Trusts: Con

 

  • Glasgow, even when taking advantage of both Trust and CIC models faces financial difficulties  “Despite finding £54,000 for a rebranding changing the company’s name to Glasgow Life, by 2010 it was having trouble meeting the bills, resulting in community centres closing down, major cuts to opening hours at libraries, hundreds of staff redundancies and strikes at many of the city’s top tourist attractions” (Private Eye).  Smaller scale single-centre trusts also face problems due to fluctuations in income.
  • Libraries are no longer directly answerable to the council or their users. Indeed, Company Law demands that “all board members must place the interest of the trust before that of the local authority, including councillors and officers”.  Although councillors can and will be on the board, the law is clear that they are there in a private capacity and not present to reflect the needs of the council.
  • This may lead to unpopular decisions being made by the Trust rather than the Council – “It’s a classic case of the council setting up an arms-length organisation and then when they make an unpopular decision, such as closing a library, the council can say, ‘not me guv’.” (Cllr Terry Stacy, Islington).
  • Moving to a trust or CIC may not be legal.  Gloucestershire NHS Trust have halted a transfer of staff to a community interest company due to a threatened legal challenge.  This appears to be because no competitive tendering took place.
  • Limited options to make cash savings mean staff may be affected. Staff may receive less pay or inferior terms and conditions (NB this is both a pro and a con depending on your viewpoint), be replaced by cheaper less skilled (often casual) alternatives.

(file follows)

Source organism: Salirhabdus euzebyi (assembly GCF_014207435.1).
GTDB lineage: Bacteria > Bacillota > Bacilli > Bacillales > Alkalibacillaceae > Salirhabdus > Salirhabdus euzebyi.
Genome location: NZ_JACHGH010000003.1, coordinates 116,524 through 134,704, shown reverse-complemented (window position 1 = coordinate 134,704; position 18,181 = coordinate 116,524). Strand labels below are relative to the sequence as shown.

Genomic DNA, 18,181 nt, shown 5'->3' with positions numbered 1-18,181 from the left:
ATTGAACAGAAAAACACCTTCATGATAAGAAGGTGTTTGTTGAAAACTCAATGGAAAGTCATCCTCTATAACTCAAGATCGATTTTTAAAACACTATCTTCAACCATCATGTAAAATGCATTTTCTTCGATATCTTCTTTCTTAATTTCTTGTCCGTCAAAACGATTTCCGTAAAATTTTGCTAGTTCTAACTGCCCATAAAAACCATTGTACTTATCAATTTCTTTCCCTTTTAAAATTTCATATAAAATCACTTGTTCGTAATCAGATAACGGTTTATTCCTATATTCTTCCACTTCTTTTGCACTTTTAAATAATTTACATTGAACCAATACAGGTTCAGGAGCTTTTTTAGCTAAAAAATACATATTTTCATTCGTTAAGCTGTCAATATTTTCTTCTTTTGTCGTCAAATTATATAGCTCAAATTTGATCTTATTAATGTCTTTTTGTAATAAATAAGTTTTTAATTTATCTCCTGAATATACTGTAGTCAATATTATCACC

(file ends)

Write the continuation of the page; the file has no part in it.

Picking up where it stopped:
• Assets previously owned by the council (and thus, in theory, the public) may be transferred to a third party with no financial gain to the council or the public.  Indeed, income for Trusts appears largely to remain to be from the council and government/quango funding, suggesting that, overall, there is little benefit to the taxpayer even if there is to the council involved.
  • Assets may be moved out of council control without the full consent of the community.  Where a community is taking over running its libraries because the council has said otherwise it will close them, it could be said that the council is “dumping” rather than “transferring” services with possibly grave consequences for the long-term viability of that asset. (from Gary Green)
  • The tax exemptions may not survive.  If a tax reform is made, all Trusts would find themselves with a budget hole of, conservatively, over 20%.  This is made more likely as the decision to give leisure trusts charitable status is controversial – the Charities Commission initially rejected the first attempt to form one – and the decision to allow trusts for statutory services such as libraries (rather than discretionary ones like leisure centes) is even more so.

“There is no barrier in law to charities being set up by the state, but they must be governed independently and have exclusively charitable purposes,” Kennedy says. “We think that, in terms of governance especially, it is doubtful that these trusts are sufficiently independent in practice from local authorities.” Jay Kennedy, Directory of Social Change.

“The trusts are efficient, entrepreneurial and less bureaucratic. They have to be in order to survive, because it’s not only public sector cuts that threaten them, but also competition from the private sector. The leisure sector is a jungle in which new gyms and clubs pop up fast and predators can take a huge bite from a trust’s regular users.”  Peter Cardy, Aquaterra Leisure.